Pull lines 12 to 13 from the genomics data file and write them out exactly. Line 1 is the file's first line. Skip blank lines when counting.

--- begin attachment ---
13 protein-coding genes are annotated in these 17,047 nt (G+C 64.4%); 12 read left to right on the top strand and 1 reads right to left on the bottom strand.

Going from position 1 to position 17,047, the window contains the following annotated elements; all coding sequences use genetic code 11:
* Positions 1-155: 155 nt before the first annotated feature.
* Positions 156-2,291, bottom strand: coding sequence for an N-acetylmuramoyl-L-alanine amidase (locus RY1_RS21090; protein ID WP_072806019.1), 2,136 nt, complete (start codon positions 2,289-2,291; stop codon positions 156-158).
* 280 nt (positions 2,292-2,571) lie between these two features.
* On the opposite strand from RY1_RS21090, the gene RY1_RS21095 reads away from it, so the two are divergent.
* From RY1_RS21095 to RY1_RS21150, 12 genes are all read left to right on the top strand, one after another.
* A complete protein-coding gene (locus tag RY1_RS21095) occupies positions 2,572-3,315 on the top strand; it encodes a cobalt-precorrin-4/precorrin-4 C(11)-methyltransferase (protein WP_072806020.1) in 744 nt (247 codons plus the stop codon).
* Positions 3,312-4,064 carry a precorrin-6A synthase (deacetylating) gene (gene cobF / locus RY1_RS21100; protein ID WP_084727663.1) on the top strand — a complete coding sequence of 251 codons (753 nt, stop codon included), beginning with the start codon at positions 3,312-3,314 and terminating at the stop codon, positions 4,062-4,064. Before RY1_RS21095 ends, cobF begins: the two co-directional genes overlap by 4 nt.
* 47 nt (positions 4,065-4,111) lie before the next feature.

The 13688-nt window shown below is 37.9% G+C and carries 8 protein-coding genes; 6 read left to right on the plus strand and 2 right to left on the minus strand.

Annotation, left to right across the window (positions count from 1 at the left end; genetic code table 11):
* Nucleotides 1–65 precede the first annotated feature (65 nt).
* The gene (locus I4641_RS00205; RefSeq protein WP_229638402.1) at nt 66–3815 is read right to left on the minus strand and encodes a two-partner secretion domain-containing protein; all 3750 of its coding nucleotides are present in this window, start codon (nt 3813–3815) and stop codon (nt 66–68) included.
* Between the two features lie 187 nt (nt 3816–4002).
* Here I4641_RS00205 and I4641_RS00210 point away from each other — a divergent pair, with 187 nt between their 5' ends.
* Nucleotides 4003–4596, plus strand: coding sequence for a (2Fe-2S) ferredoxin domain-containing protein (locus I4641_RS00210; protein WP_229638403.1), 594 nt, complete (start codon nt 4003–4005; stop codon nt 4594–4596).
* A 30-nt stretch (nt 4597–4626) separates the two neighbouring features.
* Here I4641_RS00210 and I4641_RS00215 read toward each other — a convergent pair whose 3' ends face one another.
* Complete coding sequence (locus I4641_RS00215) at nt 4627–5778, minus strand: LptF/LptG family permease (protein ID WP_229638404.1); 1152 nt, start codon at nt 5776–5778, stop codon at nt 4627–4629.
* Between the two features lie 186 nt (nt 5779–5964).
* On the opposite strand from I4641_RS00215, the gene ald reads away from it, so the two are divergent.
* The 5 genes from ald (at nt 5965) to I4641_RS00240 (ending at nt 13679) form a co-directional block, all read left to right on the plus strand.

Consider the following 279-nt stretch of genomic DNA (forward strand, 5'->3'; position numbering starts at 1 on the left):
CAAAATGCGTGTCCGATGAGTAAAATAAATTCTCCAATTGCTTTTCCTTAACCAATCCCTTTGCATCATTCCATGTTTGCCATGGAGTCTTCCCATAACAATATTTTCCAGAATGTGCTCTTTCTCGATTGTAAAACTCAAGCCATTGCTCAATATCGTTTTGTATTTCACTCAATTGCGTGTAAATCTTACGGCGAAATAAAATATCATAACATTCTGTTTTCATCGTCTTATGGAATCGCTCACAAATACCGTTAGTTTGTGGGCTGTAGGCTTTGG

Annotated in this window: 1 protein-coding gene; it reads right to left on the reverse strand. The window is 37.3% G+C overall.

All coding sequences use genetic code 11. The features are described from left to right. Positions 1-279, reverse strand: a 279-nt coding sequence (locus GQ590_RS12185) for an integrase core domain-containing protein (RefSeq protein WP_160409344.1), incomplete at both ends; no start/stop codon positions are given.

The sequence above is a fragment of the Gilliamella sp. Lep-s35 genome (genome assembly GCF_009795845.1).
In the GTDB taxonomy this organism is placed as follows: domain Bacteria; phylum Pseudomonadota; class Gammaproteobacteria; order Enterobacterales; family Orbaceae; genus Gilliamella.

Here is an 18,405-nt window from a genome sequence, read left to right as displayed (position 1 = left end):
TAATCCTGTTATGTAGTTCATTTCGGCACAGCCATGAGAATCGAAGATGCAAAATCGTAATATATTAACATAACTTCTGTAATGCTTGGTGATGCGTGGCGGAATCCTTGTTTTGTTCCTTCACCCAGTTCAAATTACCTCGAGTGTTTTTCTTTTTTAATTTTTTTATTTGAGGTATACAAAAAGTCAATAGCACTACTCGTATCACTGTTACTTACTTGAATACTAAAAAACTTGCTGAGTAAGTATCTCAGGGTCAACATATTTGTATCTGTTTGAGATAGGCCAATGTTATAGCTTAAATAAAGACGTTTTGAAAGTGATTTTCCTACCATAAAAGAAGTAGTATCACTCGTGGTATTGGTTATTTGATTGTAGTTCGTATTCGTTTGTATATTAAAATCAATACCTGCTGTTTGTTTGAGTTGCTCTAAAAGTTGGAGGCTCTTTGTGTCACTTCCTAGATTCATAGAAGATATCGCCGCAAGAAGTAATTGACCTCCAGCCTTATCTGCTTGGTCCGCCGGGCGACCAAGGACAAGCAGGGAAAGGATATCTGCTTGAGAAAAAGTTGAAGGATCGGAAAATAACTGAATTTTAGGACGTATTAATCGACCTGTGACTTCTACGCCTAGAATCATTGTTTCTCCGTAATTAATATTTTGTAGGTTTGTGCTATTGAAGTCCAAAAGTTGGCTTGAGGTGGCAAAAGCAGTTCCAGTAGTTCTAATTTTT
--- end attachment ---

Annotation, left to right across the window (positions count from 1 at the left end; genetic code table 11):
* Nucleotides 1–65 precede the first annotated feature (65 nt).